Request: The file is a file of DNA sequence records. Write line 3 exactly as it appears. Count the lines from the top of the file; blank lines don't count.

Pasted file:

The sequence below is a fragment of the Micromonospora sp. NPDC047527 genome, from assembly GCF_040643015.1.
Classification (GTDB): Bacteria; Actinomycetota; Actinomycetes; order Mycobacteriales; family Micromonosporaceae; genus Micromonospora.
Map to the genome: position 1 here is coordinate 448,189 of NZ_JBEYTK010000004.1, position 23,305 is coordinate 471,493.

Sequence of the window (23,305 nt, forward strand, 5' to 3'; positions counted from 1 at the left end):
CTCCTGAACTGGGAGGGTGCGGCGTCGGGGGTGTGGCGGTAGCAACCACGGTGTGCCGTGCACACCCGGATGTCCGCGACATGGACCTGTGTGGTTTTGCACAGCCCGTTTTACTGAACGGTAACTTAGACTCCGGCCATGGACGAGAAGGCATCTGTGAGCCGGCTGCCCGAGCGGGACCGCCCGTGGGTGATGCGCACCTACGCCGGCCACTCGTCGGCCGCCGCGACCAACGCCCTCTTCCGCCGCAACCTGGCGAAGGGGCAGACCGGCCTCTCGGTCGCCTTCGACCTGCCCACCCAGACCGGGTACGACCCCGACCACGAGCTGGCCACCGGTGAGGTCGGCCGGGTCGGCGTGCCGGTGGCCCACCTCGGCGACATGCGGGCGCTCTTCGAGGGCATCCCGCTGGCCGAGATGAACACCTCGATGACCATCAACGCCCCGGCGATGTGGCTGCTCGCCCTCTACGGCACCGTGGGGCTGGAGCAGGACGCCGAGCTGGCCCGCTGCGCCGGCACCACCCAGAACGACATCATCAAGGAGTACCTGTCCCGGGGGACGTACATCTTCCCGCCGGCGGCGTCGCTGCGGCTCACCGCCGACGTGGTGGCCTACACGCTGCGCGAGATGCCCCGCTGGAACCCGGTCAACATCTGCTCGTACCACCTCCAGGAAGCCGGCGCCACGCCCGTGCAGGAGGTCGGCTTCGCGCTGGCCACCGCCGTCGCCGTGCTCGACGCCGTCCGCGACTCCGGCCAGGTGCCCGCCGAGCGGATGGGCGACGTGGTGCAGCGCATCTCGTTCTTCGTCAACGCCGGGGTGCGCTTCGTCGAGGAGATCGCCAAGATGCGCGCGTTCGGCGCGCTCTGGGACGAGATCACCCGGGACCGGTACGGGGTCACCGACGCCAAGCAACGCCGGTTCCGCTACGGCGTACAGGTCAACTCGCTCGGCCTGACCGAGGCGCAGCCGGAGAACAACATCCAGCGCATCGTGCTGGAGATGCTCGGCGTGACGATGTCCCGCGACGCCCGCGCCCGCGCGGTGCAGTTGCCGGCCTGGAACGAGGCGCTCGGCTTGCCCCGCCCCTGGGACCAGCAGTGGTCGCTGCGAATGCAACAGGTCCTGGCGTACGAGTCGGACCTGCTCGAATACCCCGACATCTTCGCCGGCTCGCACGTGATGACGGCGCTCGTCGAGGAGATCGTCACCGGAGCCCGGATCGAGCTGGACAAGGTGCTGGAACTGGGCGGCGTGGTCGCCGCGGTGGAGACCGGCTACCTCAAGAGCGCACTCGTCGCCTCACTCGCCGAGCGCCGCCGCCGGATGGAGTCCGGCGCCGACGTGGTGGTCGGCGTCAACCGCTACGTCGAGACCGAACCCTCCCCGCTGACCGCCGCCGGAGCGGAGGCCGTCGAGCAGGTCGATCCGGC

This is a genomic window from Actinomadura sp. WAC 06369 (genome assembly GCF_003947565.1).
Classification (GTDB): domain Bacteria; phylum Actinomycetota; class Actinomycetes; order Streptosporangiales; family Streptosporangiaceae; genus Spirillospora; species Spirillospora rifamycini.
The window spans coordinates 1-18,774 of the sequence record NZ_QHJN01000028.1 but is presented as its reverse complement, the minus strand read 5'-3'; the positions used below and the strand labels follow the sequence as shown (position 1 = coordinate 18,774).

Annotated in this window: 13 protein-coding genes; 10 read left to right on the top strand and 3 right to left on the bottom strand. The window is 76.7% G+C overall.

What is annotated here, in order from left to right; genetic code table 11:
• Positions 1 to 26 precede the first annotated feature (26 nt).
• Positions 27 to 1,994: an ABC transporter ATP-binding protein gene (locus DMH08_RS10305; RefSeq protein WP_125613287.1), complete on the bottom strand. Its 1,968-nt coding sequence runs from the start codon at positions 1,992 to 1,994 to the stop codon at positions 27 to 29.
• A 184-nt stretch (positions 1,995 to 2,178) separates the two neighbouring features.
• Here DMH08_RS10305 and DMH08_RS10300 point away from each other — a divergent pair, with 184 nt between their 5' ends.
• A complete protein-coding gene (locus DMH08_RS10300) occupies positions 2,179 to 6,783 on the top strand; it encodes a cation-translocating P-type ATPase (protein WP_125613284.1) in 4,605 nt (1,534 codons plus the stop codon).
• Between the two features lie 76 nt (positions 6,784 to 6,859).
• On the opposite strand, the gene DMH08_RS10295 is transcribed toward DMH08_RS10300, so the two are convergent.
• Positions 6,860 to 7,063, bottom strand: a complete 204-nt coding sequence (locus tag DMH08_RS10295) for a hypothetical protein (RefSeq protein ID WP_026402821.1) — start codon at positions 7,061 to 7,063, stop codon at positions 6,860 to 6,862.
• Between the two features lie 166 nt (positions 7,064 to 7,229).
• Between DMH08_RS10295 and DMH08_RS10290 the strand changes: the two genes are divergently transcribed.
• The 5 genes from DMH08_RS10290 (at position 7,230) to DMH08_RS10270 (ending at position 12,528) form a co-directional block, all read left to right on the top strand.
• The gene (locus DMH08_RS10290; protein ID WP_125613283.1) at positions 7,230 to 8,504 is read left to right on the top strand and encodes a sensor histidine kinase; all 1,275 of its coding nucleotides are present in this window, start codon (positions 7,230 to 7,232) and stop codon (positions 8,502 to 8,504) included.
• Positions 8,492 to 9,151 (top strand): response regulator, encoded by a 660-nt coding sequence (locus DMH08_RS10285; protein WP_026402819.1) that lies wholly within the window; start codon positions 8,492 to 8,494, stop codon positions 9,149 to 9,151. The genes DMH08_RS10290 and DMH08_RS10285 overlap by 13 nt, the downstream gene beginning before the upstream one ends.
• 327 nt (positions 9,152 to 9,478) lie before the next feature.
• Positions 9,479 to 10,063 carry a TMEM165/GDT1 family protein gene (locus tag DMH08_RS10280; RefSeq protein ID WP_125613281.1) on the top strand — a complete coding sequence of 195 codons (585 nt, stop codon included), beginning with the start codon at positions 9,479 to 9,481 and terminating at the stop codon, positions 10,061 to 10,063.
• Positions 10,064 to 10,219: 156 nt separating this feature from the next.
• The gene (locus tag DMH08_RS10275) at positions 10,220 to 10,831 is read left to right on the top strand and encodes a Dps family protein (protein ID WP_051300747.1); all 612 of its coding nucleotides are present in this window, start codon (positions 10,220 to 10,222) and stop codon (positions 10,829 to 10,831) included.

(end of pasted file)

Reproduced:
Map to the genome: position 1 here is coordinate 448,189 of NZ_JBEYTK010000004.1, position 23,305 is coordinate 471,493.